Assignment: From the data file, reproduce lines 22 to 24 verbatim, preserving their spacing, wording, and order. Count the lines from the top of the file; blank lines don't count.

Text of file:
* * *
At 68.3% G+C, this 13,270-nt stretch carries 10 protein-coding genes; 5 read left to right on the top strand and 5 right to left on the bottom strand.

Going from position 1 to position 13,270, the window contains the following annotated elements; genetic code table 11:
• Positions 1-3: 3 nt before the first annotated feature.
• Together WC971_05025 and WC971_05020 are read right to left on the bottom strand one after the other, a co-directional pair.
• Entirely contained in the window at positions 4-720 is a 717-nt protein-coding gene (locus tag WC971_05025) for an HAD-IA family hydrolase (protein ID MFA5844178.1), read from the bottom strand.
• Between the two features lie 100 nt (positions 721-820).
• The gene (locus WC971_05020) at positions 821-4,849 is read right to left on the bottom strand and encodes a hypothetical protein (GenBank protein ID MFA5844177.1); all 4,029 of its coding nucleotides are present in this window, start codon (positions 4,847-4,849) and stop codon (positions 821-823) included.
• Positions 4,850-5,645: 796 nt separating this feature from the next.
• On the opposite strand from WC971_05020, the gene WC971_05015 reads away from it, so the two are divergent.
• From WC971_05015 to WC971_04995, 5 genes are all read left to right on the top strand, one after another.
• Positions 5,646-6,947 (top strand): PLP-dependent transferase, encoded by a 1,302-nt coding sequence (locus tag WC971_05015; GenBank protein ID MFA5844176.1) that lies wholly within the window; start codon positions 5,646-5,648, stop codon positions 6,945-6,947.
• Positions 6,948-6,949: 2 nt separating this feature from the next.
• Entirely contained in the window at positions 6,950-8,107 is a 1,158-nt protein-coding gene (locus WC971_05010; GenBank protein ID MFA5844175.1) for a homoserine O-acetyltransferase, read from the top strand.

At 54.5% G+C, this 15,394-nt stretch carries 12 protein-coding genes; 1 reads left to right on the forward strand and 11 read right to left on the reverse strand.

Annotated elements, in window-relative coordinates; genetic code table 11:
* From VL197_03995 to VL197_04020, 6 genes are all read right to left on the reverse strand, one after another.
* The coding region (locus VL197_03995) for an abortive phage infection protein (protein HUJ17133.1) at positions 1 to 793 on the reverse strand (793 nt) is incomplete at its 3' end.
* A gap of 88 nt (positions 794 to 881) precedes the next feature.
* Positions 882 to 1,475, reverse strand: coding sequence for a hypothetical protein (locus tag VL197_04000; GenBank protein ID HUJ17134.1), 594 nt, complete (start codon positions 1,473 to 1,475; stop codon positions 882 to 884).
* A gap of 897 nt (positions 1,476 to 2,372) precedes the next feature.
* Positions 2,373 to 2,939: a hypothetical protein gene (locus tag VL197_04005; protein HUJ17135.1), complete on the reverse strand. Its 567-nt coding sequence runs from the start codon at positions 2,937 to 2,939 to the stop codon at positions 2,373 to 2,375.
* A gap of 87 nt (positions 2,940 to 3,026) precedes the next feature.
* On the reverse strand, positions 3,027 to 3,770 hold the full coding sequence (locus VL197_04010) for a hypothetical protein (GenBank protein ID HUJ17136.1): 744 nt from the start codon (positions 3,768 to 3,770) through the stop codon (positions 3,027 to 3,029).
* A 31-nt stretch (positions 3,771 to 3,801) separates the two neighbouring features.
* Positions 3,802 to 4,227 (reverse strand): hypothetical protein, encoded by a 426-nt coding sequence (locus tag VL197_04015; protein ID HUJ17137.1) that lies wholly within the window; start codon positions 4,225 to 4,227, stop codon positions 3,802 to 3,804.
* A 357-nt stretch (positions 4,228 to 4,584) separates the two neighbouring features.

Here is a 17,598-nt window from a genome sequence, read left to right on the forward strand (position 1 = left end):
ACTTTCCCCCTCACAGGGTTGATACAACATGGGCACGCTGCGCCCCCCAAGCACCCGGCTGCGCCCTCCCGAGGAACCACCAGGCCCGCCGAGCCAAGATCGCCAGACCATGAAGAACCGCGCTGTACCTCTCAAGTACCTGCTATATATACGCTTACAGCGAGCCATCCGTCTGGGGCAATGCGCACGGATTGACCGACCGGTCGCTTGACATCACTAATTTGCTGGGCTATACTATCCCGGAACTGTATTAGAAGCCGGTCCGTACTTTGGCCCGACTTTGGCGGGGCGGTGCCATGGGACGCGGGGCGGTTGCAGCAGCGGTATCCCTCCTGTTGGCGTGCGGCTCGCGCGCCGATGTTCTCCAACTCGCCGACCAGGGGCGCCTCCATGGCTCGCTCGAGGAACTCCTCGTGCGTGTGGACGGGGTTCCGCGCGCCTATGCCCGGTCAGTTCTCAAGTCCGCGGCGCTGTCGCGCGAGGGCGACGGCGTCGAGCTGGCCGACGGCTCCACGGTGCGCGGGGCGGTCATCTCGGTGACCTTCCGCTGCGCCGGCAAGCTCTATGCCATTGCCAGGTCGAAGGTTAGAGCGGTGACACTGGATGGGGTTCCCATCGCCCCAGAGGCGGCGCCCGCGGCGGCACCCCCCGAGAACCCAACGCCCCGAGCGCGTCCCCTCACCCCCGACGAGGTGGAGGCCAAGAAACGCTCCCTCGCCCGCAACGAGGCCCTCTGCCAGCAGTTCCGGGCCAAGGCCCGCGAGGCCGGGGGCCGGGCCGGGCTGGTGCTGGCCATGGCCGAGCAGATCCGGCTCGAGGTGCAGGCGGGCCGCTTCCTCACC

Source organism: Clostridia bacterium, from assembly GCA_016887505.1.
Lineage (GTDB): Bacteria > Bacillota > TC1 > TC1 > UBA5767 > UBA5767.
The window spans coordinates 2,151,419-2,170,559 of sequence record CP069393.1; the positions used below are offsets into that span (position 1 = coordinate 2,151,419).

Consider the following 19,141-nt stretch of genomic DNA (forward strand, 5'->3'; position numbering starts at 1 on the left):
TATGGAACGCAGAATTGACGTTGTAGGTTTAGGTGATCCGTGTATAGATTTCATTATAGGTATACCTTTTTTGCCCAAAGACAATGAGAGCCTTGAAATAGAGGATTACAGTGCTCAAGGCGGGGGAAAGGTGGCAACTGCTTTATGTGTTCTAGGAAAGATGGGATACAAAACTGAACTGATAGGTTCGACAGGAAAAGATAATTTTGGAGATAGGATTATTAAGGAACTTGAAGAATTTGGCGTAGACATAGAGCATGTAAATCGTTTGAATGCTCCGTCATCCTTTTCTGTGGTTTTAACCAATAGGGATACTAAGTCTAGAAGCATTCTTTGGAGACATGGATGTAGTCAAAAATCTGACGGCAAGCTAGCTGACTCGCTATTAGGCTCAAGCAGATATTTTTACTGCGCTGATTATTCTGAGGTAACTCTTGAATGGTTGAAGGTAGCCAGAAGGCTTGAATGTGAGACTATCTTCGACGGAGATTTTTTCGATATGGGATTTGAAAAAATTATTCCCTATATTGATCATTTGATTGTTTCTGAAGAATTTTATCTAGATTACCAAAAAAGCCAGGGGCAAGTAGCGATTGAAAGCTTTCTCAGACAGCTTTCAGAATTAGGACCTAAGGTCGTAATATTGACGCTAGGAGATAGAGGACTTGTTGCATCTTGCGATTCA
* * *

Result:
* A gap of 87 nt (positions 2,940 to 3,026) precedes the next feature.
* On the reverse strand, positions 3,027 to 3,770 hold the full coding sequence (locus VL197_04010) for a hypothetical protein (GenBank protein ID HUJ17136.1): 744 nt from the start codon (positions 3,768 to 3,770) through the stop codon (positions 3,027 to 3,029).
* A 31-nt stretch (positions 3,771 to 3,801) separates the two neighbouring features.